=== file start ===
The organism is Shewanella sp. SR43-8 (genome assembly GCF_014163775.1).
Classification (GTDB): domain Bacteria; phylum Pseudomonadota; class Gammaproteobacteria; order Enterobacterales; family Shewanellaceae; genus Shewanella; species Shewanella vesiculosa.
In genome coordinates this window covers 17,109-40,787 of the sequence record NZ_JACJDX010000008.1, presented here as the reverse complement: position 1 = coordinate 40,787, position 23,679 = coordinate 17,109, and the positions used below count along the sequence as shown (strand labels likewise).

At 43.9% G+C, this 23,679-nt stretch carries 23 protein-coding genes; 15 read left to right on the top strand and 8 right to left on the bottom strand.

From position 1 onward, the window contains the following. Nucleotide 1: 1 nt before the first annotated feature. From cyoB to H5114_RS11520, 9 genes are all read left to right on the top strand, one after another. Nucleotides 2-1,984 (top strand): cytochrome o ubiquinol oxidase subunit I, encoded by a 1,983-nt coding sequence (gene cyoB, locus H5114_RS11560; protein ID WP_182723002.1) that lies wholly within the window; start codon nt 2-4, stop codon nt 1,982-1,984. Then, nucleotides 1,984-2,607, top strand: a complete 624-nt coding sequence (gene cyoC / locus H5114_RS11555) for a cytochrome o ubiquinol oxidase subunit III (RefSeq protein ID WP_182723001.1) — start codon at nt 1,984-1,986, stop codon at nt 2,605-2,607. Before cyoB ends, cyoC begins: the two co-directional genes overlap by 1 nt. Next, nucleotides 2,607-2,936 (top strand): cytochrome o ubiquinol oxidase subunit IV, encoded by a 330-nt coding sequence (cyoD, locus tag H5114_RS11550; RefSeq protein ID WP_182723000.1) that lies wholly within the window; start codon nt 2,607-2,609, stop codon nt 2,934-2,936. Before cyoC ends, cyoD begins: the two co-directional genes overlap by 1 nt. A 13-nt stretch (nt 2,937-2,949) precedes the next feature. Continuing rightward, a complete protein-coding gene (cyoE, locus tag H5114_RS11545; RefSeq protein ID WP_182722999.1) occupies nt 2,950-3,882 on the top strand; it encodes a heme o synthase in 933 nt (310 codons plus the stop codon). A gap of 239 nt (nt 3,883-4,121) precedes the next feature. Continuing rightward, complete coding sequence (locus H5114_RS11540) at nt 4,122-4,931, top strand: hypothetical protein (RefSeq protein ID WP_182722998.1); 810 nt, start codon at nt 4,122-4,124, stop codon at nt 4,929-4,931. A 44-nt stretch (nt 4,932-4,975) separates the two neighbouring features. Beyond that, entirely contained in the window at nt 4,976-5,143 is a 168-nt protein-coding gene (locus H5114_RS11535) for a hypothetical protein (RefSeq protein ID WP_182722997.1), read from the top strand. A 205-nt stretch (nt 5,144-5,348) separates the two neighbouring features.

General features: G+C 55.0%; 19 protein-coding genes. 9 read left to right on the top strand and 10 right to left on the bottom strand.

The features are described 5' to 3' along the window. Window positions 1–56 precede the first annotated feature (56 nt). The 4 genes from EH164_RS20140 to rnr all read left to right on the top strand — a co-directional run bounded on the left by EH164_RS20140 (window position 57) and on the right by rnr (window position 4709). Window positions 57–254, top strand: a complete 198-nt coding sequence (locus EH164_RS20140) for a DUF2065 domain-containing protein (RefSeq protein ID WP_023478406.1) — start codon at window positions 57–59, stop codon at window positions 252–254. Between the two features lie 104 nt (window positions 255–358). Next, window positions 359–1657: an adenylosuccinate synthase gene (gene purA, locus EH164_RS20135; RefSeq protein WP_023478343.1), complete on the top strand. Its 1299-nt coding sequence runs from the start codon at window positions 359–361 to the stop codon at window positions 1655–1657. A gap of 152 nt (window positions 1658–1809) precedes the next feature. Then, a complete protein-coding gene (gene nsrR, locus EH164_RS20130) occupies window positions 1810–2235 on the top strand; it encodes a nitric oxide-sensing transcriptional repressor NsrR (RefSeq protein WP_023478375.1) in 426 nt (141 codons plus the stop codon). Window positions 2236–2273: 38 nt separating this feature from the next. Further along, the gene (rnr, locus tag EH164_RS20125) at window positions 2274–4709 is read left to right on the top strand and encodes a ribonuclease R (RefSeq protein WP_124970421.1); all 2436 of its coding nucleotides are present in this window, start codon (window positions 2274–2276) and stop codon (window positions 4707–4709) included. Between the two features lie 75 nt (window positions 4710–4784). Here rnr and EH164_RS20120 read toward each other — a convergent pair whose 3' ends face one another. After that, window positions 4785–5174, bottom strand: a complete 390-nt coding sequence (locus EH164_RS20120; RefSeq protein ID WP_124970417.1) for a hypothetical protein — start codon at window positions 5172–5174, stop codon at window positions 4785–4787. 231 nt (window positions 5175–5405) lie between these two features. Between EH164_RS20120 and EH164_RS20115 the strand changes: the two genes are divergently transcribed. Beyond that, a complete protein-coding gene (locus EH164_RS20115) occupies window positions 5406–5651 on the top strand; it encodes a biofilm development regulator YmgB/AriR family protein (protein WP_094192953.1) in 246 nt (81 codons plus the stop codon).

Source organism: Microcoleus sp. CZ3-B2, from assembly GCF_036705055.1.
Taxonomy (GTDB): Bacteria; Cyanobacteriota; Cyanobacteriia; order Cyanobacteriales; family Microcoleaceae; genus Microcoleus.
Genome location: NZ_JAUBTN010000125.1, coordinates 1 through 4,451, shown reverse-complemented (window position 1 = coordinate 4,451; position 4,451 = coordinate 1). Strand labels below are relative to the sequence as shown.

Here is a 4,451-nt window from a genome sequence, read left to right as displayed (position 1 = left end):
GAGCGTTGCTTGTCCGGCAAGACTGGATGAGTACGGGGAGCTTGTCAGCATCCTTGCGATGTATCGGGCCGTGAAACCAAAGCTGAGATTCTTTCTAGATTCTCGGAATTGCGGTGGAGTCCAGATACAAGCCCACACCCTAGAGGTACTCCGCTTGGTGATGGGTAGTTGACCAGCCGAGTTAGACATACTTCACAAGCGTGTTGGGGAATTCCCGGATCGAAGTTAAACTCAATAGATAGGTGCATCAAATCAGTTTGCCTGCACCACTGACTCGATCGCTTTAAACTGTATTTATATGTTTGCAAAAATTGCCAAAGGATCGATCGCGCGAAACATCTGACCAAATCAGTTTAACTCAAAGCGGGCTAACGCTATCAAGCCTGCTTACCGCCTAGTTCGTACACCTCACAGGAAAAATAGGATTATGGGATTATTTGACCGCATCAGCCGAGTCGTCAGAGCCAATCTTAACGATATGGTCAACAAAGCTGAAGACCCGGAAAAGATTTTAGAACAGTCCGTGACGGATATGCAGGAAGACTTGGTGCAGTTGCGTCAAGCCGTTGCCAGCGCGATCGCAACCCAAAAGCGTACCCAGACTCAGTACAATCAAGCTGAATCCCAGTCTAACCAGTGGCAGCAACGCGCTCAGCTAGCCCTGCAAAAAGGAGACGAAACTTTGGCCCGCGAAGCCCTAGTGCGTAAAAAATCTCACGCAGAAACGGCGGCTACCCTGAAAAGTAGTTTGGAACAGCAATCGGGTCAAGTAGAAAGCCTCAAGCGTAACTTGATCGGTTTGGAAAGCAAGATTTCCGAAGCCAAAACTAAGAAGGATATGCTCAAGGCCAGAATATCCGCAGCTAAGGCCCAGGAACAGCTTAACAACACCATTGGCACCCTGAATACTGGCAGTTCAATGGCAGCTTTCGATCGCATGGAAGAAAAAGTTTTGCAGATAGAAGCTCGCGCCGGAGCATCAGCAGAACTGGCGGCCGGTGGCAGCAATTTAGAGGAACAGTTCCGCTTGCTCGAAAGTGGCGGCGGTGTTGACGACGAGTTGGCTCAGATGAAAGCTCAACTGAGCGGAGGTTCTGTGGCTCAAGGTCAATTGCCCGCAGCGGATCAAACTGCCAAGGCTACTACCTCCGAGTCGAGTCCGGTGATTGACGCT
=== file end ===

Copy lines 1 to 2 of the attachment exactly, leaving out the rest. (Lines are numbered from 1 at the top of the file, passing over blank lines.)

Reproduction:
The organism is Shewanella sp. SR43-8 (genome assembly GCF_014163775.1).
Classification (GTDB): domain Bacteria; phylum Pseudomonadota; class Gammaproteobacteria; order Enterobacterales; family Shewanellaceae; genus Shewanella; species Shewanella vesiculosa.